Nicholas Leo belonged to a U.S. Army unit that fought a different kind of World War II.
Their weapons included inflatable rubber tanks and sound effects. Some in the unit, 23rd Headquarters Special Troops, set up make-believe headquarters and impersonated generals to confuse the enemy as to the location and size of the American units. Others, like Leo, carried out deception over the airwaves, known as “spoof radio,” by setting up phony radio networks and sending fake signals as if they were a real military unit.
They became known as the "Ghost Army." Their mission: to fool the enemy — Adolf Hitler and Nazi Germany.
“We have this vision of what war is. It's the guys in the foxhole or it's the tanks," said Rick Beyer, a filmmaker who made a documentary in 2013 about the Ghost Army that aired on PBS. "We don't think about this idea of this unit doing make-believe. They're doing pretend on the battlefield to psych out the enemy, to confuse and disorient them.”
Leo, 99, of Brentwood, a D-Day veteran, and the last surviving 23rd Headquarters Special Troops member from New York, died May 18 at Stony Brook University Hospital of congestive heart failure, his family said. Nine surviving members live in Florida, Illinois, Kentucky, New Jersey and North Carolina, according to Beyer.
Leo was one of more than 1,100 engineers, artists and other service members who made up the 23rd Headquarters Special Troops. The unit, along with the 3133rd Signal Service Company, which operated in Italy, was awarded the Congressional Gold Medal in February.
For decades, the classified Ghost Army was kept a secret.
Leo didn’t talk about what he did until Beyer approached him in 2014, long after records were officially declassified in the mid-1990s, said his son, John Leo, of Newport News, Virginia.
Beyer said Leo didn’t consider his role in the war heroic.
“Like a lot of the guys, he took it very matter-of-factly,” Beyer said. “For Nick, it's just like 'here's the job I've been given and I'm going to do it.’ ”
Beyer said the group of men, including Leo, remained humble about the extraordinary nature of the tactics they executed in the war.
"They were asked to essentially draw [enemy] fire and carry out the secret mission that nobody can know about and not talk about it for 50 years," he said. "I think they're a pretty spectacular bunch of people.”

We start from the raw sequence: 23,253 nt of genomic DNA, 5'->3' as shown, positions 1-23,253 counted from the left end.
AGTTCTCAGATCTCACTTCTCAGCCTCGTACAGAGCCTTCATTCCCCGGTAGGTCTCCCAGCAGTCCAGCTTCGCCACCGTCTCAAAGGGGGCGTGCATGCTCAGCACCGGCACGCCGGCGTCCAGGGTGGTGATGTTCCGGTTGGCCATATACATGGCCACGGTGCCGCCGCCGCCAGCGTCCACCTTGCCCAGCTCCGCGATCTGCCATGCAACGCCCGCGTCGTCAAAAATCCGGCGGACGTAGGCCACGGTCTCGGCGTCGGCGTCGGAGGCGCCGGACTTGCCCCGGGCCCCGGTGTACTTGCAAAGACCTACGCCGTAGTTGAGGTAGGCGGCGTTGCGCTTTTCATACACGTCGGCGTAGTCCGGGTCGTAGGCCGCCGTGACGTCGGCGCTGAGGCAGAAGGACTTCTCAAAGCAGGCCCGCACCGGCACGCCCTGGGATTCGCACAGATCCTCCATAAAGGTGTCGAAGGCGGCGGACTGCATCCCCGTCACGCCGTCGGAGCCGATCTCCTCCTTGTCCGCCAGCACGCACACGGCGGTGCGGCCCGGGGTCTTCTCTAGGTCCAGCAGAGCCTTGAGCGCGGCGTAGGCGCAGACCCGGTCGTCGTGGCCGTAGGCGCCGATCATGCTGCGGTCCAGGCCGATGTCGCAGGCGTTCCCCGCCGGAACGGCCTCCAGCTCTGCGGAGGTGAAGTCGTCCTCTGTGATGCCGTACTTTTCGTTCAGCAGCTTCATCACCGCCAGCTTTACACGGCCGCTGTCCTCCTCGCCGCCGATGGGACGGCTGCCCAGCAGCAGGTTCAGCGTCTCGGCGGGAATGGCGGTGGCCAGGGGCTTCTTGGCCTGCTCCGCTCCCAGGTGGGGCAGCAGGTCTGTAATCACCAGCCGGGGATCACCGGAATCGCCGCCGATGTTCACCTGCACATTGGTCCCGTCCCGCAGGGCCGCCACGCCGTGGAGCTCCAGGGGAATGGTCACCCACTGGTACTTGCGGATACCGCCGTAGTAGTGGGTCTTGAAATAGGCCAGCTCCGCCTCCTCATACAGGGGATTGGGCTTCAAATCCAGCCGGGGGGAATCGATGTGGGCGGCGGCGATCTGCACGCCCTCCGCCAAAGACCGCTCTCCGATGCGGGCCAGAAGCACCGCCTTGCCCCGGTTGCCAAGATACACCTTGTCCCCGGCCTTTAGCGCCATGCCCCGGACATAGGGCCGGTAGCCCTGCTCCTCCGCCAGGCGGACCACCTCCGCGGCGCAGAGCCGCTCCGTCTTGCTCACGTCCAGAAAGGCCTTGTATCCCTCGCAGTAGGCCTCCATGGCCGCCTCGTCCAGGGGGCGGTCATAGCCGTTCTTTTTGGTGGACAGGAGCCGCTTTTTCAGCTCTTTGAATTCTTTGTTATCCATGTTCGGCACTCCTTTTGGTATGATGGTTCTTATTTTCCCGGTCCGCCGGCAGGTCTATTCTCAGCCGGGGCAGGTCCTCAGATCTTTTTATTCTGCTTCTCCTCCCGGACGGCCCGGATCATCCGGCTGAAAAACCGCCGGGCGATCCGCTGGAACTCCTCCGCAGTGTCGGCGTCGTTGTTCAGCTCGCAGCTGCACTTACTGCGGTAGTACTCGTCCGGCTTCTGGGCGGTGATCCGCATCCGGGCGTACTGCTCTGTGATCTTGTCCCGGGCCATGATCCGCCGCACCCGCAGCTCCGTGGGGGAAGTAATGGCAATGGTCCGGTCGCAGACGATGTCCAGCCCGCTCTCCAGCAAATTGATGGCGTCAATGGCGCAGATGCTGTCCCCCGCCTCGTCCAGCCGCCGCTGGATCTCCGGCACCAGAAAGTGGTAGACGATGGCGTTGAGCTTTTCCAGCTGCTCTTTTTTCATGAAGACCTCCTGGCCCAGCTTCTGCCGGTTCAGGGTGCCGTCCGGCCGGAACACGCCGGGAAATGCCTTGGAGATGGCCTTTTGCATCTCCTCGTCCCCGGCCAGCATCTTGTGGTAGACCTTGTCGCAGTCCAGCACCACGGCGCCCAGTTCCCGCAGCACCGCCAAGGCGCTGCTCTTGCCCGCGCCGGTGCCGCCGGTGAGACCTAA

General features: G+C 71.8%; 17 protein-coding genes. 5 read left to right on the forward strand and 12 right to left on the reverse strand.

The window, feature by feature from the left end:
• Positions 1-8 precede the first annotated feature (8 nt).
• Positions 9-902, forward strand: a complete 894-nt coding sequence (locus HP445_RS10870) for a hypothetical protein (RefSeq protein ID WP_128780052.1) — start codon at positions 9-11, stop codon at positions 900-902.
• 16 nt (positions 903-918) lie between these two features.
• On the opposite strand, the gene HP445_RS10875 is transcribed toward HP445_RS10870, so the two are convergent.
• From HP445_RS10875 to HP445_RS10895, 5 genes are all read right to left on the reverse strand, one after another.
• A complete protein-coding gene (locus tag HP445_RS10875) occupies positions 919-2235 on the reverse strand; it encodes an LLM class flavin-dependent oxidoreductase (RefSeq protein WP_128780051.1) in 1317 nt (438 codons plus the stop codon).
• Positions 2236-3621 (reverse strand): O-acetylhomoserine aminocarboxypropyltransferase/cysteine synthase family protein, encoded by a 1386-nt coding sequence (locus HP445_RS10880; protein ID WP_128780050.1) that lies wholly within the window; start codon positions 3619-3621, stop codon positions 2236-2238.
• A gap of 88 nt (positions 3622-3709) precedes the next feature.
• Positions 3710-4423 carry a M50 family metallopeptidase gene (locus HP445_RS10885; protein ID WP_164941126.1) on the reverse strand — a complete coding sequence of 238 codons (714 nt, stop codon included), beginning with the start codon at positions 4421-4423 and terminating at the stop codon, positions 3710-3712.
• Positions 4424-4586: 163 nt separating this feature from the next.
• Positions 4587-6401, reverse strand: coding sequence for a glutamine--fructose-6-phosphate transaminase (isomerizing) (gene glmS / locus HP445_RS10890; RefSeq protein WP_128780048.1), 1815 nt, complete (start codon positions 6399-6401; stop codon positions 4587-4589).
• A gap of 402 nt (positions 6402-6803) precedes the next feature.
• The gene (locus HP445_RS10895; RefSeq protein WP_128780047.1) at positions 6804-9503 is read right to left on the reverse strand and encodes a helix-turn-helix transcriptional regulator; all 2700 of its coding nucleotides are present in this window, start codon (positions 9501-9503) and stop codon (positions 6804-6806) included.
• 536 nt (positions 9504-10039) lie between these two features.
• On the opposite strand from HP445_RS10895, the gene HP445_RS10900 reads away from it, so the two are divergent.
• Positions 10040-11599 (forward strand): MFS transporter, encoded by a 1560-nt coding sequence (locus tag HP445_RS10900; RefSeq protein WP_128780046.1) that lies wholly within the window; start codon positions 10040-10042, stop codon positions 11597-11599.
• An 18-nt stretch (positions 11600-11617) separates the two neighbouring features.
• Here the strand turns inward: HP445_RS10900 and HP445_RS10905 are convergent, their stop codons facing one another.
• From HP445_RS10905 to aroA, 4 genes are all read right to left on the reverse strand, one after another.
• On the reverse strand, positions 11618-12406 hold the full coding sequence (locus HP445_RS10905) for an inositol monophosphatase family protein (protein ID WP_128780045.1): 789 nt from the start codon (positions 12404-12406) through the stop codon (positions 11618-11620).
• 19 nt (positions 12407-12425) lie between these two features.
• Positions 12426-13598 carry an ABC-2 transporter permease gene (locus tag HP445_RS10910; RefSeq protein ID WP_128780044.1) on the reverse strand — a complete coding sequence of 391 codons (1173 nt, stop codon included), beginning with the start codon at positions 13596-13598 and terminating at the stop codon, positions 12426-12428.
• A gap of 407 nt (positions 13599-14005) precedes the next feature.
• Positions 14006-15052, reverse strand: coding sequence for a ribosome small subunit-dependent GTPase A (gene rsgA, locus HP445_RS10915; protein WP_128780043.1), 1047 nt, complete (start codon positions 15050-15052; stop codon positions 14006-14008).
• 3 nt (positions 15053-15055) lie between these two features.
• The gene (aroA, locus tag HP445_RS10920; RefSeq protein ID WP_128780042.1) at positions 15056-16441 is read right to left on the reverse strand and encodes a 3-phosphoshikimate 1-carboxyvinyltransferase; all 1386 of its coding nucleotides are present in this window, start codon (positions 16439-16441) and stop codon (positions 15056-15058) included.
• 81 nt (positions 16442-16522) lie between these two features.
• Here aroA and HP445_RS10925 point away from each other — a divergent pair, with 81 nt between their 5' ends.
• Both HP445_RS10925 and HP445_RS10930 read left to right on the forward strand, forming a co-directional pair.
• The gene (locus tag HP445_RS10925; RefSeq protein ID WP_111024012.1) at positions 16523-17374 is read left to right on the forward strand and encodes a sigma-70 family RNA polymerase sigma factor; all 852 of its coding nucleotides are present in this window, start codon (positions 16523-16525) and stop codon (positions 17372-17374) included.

At a virtual event two years ago hosted by a Long Island group that promotes Morse code training and education, Leo recalled how he and others jumped out of a boat at night and swam ashore at Normandy on D-Day.
“I could never explain it to anybody how bad it was,” he said at the event by the Long Island CW Club in the fall of 2020. “When we were coming in, we were being bombarded with artillery. You can't believe the artillery.”
Then he became emotional at the recollection of war.
“I don't want the memory, to tell you the truth. I can't talk, to this day. There are certain things I can't,” Leo said, his voice breaking. “Just thinking about it, I can't talk. I don't want to know anymore. Me and my buddy, we talk on the phone all the time. We never mention anything bad, only the good times.”
Another son, Natale Leo, said his father never went to Memorial Day or Veterans Day parades because it would remind him of the war.
Nick Leo met his wife, Pierrette, at a dance toward the end of the war in Homecóurt, her hometown in France. They married on Dec. 22, 1945, in France. Pierrette Leo died in 2020 at age 95.
She also was affected by the war, said Natale Leo, of Brentwood.
“Whenever there were thunderstorms around," he said, "it would remind her of the bombings that they went through."
The oldest of five children, Nicholas Leo was born in Brooklyn on Aug. 24, 1922 to Catherina and Natale Leo, immigrants from Italy. He graduated from Farmingdale High School in 1940 and enlisted in the Army two years later. He studied art and design at Farmingdale State College and earned an associate degree there in 1948. He worked in the art department at Grumman Corporation for five years.
After World War II, Leo joined the U.S. Navy Reserve and because of his prior training, was a radio man on the destroyer, USS Gatling, during the Korean War.
After Grumman, he worked as a musician, an artist, an architect and a builder, his family said.
Leo played accordion since he was a teenager and loved learning. When he was in his 80s, he studied Chinese at Molloy University, then Molloy College, in Rockville Centre, said his daughter, Michele Leo, of Port Jefferson.
In addition to Natale, John and Michele Leo, he is survived by sons Nicholas Leo of Mount Sinai and Andre Leo of Bohemia. He is also survived by 10 grandchildren and five great-grandchildren. The family is planning a funeral at the Arlington National Cemetery in Virginia.